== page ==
Both tests are widely used to check for the presence of reducing sugars. Reducing sugars are a type of simple carbohydrate. They form one of the most important food macromolecules. Food macromolecules are chemically diverse and have unique compositions. Simple sugars belong to different classes like monosaccharides (glucose, fructose, galactose) and disaccharides (sucrose, lactose, maltose). Sugars are also classified based on their reducing nature; “reducing sugars” and “non-reducing sugars”.
Though Tollen’s test is a very simple type of test to differentiate between reducing and non-reducing sugars, many students fail to comprehend the science behind it. Most often students are introduced to the idea of organic chemistry in their high school Chemistry classes. The topic seems interesting and practically very useful. Even after that, students are often seen hassling with the underlying basic concepts like the principle of Tollen’s test.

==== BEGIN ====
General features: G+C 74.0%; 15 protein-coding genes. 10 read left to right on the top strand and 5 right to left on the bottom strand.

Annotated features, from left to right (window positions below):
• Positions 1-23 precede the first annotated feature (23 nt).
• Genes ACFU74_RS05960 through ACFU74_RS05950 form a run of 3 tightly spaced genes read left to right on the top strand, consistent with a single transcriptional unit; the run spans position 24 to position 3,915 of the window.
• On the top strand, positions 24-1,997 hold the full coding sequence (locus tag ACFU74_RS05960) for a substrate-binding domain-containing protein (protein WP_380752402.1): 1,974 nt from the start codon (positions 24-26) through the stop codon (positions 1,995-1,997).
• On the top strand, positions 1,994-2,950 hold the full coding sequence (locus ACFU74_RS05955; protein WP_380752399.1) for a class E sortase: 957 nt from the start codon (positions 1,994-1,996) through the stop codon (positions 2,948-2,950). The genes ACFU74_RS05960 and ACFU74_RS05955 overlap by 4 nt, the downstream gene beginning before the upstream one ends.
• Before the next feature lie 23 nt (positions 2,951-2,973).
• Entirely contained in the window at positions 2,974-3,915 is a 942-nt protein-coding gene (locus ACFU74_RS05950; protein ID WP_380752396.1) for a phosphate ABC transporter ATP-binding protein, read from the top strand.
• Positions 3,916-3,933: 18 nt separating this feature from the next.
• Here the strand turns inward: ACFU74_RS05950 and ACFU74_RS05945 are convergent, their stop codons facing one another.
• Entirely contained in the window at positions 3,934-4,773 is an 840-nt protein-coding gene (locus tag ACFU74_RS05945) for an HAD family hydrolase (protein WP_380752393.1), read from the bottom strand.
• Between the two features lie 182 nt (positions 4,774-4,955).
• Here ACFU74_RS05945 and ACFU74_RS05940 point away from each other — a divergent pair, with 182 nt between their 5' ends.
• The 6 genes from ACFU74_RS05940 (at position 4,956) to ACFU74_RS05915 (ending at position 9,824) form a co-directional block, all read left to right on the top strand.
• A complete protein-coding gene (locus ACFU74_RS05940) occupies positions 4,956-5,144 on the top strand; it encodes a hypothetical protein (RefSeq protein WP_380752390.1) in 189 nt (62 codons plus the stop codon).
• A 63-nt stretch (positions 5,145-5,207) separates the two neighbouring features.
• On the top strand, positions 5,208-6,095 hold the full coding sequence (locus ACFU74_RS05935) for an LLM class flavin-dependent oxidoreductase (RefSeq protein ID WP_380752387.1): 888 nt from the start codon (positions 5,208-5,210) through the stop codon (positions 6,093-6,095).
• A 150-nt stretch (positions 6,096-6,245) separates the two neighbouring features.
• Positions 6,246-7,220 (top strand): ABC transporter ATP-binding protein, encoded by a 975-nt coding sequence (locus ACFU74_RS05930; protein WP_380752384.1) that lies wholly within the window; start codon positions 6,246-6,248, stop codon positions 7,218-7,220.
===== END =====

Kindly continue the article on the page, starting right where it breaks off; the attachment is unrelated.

We, at Labster, understand the complexities of this biochemical test. This article can provide some help as it attempts to identify the major issues encountered by students whilst studying this topic. It also lists practical solutions that teachers and educators can incorporate into their next class. By the end, we’ll convince you why a virtual lab simulation will prove useful not only for your students but also for you as an educator to deliver concepts more efficiently.
There are 3 reasons why students dread and get confused about the topic of Tollen’s Test. Acknowledging these blocks is the first step toward making the topic more approachable.